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Pearl, color-shifting paint types are the least popular paint types followed by shiny chrome colors. Metallic and flat colors are the most popular, and the vast majority of cars these days are either one of these two. Satin/frozen/matte colors are becoming increasingly popular in the performance car world.

It’s rather obvious why someone wouldn’t want to paint a Honda Civic in gold or purple because selling such a car is definitely going to be challenging. Besides daring and bright interior colors, it’s worth mentioning that bright interior colors are also rather a deterrent for most people.

 FAQ Section

 Which interior color should I go for?

The general rule of thumb is that you always opt for colors you prefer. However, opting for brighter or darker colors has its ups and downs. If you opt for the most popular option which is black, your interior will look newer for longer if you don’t use any specific cleaning and maintenance solutions, but it will make the cabin feel more claustrophobic as it does not emit any light.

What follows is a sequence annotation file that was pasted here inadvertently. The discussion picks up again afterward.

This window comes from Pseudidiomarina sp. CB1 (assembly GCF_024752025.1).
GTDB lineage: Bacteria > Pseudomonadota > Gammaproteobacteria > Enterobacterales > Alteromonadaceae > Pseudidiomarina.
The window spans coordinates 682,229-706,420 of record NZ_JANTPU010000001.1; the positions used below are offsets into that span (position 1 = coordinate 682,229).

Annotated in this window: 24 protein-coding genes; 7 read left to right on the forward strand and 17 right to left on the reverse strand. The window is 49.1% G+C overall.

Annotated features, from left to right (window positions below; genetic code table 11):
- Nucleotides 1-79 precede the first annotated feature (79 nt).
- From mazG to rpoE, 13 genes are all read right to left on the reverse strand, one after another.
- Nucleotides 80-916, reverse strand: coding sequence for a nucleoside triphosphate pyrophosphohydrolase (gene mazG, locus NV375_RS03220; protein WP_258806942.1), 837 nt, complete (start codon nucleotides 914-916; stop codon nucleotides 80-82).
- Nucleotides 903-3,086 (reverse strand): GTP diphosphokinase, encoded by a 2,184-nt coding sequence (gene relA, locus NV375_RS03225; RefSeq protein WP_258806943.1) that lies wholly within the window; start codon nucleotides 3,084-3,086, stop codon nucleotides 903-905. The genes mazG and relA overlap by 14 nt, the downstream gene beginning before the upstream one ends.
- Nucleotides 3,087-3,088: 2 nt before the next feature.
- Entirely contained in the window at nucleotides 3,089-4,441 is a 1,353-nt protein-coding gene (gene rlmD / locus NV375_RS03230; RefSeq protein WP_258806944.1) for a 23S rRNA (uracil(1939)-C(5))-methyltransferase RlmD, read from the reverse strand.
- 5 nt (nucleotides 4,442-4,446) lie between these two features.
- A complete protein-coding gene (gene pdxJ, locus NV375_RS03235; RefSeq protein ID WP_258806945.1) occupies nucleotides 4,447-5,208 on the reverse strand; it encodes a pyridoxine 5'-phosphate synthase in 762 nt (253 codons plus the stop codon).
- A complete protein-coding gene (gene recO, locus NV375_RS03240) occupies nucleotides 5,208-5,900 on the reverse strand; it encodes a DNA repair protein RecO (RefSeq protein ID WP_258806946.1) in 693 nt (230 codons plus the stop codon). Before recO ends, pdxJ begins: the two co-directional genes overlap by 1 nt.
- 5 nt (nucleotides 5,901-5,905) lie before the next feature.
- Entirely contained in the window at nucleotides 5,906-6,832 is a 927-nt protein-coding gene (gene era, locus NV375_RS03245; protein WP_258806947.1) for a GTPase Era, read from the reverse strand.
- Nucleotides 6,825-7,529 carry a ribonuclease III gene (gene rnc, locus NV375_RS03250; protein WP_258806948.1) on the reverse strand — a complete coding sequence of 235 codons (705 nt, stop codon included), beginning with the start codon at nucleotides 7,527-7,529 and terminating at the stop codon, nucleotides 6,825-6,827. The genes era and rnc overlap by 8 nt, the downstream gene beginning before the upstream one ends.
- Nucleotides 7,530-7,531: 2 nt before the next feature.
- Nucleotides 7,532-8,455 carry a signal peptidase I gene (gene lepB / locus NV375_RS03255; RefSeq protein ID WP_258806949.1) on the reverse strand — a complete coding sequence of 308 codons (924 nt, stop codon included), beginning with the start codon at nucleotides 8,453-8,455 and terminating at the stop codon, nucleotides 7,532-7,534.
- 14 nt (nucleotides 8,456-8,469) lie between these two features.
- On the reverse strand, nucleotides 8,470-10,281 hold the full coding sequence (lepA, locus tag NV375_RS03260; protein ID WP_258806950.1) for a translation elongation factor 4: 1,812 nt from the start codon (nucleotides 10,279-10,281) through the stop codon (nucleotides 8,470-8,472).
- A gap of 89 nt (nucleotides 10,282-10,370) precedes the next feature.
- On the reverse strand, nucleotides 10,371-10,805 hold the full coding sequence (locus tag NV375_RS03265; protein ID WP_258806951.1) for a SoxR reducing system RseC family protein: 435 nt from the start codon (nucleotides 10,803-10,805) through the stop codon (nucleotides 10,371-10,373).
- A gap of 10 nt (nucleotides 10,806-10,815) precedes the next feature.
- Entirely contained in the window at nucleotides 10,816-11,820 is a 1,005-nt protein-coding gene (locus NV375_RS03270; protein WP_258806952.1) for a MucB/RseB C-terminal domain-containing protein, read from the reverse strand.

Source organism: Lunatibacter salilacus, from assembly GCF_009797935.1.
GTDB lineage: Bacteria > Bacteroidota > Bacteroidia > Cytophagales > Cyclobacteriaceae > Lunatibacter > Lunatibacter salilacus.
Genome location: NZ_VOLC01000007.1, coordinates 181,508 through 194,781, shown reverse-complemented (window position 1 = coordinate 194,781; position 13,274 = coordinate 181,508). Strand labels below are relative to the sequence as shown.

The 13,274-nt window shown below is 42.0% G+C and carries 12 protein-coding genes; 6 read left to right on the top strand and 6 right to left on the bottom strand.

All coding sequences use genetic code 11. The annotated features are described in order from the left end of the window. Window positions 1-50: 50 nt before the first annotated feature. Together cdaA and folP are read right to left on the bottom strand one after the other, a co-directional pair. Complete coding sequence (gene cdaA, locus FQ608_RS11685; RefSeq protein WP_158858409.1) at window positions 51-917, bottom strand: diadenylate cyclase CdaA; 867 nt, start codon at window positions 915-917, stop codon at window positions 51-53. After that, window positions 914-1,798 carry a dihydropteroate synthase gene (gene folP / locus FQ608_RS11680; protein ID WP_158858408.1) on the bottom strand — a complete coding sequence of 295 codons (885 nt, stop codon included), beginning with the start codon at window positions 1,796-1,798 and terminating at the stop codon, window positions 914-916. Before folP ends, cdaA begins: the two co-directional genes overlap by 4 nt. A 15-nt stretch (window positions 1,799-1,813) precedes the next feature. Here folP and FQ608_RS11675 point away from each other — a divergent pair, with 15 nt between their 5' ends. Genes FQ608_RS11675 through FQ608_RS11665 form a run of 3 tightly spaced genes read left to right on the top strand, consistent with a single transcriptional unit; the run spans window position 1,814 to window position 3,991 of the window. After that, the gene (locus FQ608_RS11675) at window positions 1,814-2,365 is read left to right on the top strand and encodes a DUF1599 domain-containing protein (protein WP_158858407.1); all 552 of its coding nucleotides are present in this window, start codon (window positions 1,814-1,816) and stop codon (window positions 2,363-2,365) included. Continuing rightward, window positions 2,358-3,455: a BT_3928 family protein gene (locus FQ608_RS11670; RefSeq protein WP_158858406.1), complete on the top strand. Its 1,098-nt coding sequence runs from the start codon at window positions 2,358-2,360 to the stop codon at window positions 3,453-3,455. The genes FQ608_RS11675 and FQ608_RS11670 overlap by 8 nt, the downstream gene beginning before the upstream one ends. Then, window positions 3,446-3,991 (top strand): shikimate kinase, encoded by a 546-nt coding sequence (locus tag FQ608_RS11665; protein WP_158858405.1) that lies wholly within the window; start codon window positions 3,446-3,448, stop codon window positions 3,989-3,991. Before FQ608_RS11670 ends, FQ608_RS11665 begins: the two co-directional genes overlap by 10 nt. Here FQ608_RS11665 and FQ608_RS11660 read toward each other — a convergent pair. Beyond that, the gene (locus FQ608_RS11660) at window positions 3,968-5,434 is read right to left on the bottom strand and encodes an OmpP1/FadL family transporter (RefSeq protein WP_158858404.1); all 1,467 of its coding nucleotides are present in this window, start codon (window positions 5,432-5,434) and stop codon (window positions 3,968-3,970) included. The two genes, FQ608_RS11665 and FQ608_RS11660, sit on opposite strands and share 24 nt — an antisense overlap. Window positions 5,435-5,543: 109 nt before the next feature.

Be that as it may, value-wise, it’s the one to go for. If you opt for a brighter color such as white, your seats will be a nightmare to keep clean which will hurt the resale value. However, a brightly colored interior lets more light inside the cabin which makes the interior feel way brighter and spacious.

Are there any similar ‘’resale’’ car options I should go for if I want the maximum resale value?